Fianna Fáil leader Micheál Martin has accused the Government of neglecting the issue of Northern Ireland by dramatically reducing its engagement.
In his annual Bodenstown address he also questioned the workings of the Good Friday Agreement.
Mr Martin told supporters that the reality was that in many areas like child poverty, things were getting worse in Northern Ireland and people were entitled to question whether the political process was working.
He claimed that in the Assembly and the Executive, Sinn Féin and the DUP were putting party political advantage ahead of the common good.
Mr Martin cited a claim from Peter Robinson in a largely unreported speech this week where the First Minister claimed Sinn Féin were for devolution but against the difficult decisions that go with it.
He also said the Government had had the bare minimum of meetings concerning Northern Ireland, accusing it of backing away from the agenda of developing the cross border institutions.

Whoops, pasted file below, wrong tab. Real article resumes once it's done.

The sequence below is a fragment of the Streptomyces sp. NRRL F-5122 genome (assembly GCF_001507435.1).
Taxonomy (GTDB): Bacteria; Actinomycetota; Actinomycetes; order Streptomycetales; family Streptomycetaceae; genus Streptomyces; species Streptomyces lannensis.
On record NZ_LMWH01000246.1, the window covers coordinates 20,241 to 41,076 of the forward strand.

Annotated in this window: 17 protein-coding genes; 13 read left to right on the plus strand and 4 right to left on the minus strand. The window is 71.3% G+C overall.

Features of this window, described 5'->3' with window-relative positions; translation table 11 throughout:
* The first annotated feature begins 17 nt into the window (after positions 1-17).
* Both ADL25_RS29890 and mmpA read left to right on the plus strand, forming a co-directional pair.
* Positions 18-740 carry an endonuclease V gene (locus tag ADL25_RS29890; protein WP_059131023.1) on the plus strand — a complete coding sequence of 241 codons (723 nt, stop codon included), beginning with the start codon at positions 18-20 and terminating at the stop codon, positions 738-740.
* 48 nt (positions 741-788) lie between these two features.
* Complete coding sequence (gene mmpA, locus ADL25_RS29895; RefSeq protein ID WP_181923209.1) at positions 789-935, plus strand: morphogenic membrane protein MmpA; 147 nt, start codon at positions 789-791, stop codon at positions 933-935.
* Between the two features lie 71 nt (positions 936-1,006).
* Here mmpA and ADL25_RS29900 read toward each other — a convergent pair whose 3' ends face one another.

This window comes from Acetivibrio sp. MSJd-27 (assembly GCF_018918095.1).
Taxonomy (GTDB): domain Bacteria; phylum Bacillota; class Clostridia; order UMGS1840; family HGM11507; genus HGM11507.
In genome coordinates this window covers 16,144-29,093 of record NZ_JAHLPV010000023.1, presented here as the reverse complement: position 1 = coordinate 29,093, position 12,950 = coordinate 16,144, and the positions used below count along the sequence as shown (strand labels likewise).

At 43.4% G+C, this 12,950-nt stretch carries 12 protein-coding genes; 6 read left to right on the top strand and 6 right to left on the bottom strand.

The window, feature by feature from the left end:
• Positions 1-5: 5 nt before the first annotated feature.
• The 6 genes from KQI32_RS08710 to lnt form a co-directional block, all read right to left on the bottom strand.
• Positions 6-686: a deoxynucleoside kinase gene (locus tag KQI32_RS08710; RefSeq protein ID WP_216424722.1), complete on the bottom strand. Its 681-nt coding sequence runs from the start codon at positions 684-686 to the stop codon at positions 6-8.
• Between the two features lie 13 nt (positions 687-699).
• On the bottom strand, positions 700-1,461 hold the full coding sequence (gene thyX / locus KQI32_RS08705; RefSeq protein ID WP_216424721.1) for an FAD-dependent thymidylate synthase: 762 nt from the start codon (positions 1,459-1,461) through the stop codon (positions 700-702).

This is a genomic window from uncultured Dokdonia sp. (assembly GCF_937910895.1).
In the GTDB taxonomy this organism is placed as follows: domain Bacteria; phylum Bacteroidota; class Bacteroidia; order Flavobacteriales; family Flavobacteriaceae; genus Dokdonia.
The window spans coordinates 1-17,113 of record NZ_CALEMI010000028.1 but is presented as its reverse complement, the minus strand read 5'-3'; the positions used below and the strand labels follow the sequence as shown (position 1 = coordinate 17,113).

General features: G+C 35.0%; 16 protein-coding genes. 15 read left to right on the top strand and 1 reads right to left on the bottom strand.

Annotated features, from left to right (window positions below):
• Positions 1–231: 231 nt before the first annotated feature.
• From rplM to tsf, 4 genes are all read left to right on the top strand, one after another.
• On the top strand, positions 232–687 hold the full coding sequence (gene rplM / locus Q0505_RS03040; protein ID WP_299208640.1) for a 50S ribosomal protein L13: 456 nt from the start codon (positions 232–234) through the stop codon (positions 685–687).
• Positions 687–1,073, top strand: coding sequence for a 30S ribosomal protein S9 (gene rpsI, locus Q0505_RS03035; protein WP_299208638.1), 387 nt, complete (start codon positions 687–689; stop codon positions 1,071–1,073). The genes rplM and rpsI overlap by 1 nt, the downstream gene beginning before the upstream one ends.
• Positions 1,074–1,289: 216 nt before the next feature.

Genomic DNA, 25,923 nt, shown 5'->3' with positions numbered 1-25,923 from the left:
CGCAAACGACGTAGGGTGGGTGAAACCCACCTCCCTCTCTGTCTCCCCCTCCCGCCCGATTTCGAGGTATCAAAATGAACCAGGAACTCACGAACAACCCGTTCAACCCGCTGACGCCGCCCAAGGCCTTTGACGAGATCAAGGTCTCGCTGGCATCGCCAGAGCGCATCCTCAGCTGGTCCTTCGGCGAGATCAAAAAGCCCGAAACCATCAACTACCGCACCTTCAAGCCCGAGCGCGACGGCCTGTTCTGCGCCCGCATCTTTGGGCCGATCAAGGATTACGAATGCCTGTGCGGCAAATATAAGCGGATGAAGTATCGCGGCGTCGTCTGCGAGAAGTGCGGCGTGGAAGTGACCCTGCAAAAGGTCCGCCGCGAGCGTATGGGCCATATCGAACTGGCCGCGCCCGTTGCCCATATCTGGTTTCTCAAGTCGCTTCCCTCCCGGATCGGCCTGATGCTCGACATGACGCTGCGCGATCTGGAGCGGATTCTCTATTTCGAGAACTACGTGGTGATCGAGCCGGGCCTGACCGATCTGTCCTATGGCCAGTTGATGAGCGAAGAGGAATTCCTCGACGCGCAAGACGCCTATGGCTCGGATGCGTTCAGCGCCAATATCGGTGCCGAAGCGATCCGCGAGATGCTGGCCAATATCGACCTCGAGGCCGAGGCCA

Sinn Féin leader Gerry Adams described Mr Martin's comments as "bogus".
He said the end of the conflict, the peace process and the power sharing institutions are among the greatest achievements of modern years.
"Sinn Féin on the Executive is attempting, in the absence of fiscal powers, to manage a serious economic crisis and is succeeding much more effectively than Fianna Fáil in government or in opposition has.
"Micheál Martin's comments have more to do with his fear of Sinn Féin in the south than a concern about the north", he said.